Masterful ... [Swift] performs a complex enough conjuring trick, creating a perfect small tragedy with all the spring and tension of a short story, spinning around it a century of consequences with so light a touch that they only brush against the charmed centre ... Swift's small fiction feels like a masterpiece.

The Observer (UK)
An almost musical quality, like a Bach prelude and fugue reworking and reinventing themes and ideas ... both unsettling and deeply affecting . . .a powerful, philosophical and exquisitely observed novel about the lives we lead, and the parallel lives—the parallel stories—we can never know ... It may just be Swift's best novel yet.

Financial Times (UK)
Swift has written a book that is not just his most moving and intricate but his most engrossing, too.

The Spectator (UK)
It is a lot to pack into such a slim and tidy volume. But for all the detailed examination of character and the bold sweep of time, there is not a word wasted. ... A lesson in poetic brevity ... There is a lulling quality to the movement between sections of the book—rhythms and repetitions, the ebb and flow of a tide, the wearing down of rock to form sand on a beach... This is a rare read indeed.

The Sunday Times (UK)
A dazzling novel... beautiful ... A vanished world is resurrected with superb immediacy. The shires gentry and their servants move around the pages with solid authenticity... Wonderfully accomplished ... an achievement.

The Independent (UK)
This deceptively short, sexy novel reflects on big themes ... Proustian ... reminiscent of Edward Thomas's great poem 'Adlestrop' ... a Conradian homage to a wellspring of inspiration.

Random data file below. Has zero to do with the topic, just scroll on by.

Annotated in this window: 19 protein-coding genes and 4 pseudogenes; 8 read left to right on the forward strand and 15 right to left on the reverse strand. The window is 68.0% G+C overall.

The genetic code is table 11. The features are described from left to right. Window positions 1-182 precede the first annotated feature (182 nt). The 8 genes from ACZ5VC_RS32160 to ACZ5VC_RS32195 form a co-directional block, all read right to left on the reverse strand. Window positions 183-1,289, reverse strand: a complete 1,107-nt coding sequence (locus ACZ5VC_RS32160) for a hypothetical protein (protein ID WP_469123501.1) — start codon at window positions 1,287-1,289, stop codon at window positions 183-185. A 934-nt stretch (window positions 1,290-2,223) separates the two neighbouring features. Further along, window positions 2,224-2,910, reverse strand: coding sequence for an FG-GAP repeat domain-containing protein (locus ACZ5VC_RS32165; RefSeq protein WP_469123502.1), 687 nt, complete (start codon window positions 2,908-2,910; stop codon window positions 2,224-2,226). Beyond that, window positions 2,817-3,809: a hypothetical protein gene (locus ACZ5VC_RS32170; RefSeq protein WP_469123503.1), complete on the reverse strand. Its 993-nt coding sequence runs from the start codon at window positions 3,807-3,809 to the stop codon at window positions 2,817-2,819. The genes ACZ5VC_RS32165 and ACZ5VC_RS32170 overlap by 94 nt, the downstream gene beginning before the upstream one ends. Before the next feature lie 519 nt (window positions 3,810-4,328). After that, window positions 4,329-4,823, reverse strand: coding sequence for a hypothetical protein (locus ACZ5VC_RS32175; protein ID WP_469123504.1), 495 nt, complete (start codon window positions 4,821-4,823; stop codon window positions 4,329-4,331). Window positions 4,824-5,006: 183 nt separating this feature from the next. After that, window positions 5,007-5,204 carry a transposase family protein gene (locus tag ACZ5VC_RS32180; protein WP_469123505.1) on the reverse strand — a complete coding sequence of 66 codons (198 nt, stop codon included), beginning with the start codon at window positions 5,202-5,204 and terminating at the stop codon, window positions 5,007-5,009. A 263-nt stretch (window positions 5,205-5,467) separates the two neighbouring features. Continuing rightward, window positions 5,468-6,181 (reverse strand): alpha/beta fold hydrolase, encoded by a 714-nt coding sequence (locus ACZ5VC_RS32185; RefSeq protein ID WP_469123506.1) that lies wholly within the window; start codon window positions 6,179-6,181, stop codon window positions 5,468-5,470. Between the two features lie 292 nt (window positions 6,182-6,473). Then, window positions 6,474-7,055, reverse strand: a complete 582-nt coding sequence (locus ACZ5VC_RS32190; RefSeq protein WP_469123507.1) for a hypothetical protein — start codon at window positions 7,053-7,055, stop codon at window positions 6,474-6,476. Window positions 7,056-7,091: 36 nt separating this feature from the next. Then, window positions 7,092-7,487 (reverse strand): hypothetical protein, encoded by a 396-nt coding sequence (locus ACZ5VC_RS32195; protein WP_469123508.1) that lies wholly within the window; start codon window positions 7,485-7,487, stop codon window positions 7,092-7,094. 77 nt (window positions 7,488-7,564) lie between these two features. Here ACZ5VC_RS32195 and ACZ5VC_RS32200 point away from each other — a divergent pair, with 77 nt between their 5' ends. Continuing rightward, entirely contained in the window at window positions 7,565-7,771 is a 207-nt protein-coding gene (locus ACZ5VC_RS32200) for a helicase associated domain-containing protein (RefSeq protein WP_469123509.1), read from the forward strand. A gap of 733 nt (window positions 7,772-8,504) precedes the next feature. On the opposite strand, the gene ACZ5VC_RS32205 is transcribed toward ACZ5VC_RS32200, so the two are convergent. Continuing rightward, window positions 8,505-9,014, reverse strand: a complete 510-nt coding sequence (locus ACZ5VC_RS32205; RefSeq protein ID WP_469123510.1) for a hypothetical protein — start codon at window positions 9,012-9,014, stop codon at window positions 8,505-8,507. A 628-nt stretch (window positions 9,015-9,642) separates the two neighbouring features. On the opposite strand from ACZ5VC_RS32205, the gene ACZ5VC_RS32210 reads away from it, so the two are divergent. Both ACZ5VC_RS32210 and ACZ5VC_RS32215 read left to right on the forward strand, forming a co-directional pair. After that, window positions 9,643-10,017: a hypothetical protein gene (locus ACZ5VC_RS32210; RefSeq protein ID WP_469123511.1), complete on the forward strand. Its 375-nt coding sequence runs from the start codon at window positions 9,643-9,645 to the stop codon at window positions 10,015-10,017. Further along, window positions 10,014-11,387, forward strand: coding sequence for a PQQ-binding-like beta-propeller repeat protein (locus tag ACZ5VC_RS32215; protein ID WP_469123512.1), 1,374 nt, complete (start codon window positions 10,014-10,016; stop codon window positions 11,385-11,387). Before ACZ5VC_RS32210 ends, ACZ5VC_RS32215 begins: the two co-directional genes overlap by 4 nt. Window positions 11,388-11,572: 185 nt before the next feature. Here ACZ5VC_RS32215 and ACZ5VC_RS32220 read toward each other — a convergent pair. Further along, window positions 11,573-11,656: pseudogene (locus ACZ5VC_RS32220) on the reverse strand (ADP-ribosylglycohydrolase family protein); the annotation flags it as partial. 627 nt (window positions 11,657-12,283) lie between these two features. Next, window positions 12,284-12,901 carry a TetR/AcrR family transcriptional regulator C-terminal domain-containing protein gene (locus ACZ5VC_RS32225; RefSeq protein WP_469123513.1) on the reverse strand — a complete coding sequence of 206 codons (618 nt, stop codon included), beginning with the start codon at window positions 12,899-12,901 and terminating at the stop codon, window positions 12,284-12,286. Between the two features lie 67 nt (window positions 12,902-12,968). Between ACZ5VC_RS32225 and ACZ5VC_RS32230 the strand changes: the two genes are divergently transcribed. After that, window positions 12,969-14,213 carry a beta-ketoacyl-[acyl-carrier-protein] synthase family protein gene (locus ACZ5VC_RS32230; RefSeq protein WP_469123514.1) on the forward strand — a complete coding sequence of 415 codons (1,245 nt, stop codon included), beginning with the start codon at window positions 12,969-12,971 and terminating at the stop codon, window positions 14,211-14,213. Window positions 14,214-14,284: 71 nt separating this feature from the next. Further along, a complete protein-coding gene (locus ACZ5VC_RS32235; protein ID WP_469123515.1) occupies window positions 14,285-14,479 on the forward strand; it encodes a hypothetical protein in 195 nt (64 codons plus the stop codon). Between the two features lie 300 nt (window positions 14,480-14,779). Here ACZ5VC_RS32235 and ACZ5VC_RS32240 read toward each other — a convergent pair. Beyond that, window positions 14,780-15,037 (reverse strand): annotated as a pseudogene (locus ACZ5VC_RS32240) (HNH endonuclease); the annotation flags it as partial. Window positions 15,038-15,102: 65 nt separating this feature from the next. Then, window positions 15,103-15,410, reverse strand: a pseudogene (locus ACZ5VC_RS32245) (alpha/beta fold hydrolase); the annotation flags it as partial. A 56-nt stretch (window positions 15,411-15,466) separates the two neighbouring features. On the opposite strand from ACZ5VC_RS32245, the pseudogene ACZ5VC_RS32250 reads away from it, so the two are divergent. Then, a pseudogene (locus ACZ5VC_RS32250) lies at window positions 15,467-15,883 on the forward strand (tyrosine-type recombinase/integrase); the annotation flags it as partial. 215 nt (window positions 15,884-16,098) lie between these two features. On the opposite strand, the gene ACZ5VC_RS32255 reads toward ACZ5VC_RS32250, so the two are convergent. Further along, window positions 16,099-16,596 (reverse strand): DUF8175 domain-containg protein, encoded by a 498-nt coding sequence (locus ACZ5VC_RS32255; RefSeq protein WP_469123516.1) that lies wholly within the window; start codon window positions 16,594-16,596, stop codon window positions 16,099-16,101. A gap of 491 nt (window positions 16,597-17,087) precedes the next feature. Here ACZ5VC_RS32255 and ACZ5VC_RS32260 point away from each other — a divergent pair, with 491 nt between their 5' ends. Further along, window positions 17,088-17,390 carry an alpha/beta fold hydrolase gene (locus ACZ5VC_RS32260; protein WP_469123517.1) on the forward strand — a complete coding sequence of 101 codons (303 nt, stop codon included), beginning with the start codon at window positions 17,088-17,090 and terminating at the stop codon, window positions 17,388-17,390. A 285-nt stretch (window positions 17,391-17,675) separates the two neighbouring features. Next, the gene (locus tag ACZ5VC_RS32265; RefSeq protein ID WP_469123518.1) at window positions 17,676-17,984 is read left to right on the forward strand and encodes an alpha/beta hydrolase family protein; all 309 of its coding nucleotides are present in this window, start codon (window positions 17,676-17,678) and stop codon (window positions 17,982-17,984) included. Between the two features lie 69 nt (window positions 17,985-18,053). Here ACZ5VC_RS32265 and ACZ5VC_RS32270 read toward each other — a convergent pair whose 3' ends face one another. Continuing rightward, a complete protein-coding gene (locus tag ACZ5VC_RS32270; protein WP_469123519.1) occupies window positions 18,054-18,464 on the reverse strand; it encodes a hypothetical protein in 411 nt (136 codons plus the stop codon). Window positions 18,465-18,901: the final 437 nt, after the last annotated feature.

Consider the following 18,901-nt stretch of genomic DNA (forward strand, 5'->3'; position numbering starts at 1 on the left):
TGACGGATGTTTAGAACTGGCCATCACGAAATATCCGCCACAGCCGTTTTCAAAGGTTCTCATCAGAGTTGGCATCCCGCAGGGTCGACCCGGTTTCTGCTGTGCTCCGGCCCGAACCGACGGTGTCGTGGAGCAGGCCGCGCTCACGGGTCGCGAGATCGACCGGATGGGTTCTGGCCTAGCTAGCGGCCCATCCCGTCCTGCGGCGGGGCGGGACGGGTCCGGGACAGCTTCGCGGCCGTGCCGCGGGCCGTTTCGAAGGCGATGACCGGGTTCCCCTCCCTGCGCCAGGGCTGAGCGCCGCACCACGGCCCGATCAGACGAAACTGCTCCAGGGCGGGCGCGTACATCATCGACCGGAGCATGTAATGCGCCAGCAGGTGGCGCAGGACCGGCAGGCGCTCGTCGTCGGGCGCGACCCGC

The Evening Standard (UK)
From start to finish Swift's is a novel of stylish brilliance and quiet narrative verve. The archly modulated, precise prose (a hybrid of Henry Green and Kazuo Ishiguro) is a glory to read... Swift is a writer at the very top of his game.

The Herald (Scotland)
Mothering Sunday is a dazzling read: sexy, stylish, subversive. You finish it and immediately read it again, because, like War and Peace, it's a marvelous novel of possibilities.

Publishers Weekly
Starred Review. His depiction of a fragile caste clinging to traditions that define their sense of noblesse oblige while struggling to bear the era's crushing burden of 'accumulated loss and grief' is poignant and moving—as is his intimation of a brilliant personal destiny that rises from the ashes of a tragically bygone social order.

Booklist
A perfect gem of a novel. With his unmistakable gift for detailed exactitude and emotional subtlety, Swift lightly touches on weighty issues of loss and abandonment, boldness and survival ... Swift's succinct rags-to-riches tale of a young woman's unexpected metamorphosis is a rich and nuanced evocation of an innocent yet titillating time.

Kirkus Reviews
Starred Review. Swift has fun with language, with class conventions, and with narrative expectations in a novel where nothing is as simple or obvious as it seems at first.

The Australian
A short yet powerful and intricately layered work ... engaging and exquisite ... It may not be Swift's meatiest book, but with every sentence counting, and not a word out of place, it is his most perfectly formed.

Reader Reviews

Sandy

Mothering Sunday
Sexy, pithy and very well written! I loved it.

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Beyond the Book

Mothering Sunday and Mother's Day

In the UK, "Mothering Sunday" – the central event in Graham Swift's novel of the same name – dates back to at least the 16th century when Christians would go "a mothering" to visit their "mother church" once a year, where they had been baptized. For some, this would also be the day of the year when mothers were united with their children — not just adult offspring but even those as young as ten who might be apprenticed or in service.

A Simnel cake Held on the fourth Sunday of Lent, Mothering Sunday was also known as Refreshment Sunday as the dietary restrictions of Lent were somewhat relaxed on that day (some say in honor of the Feeding of the Five Thousand). Traditionally, a Simnel cake was baked — a fruit cake with a ...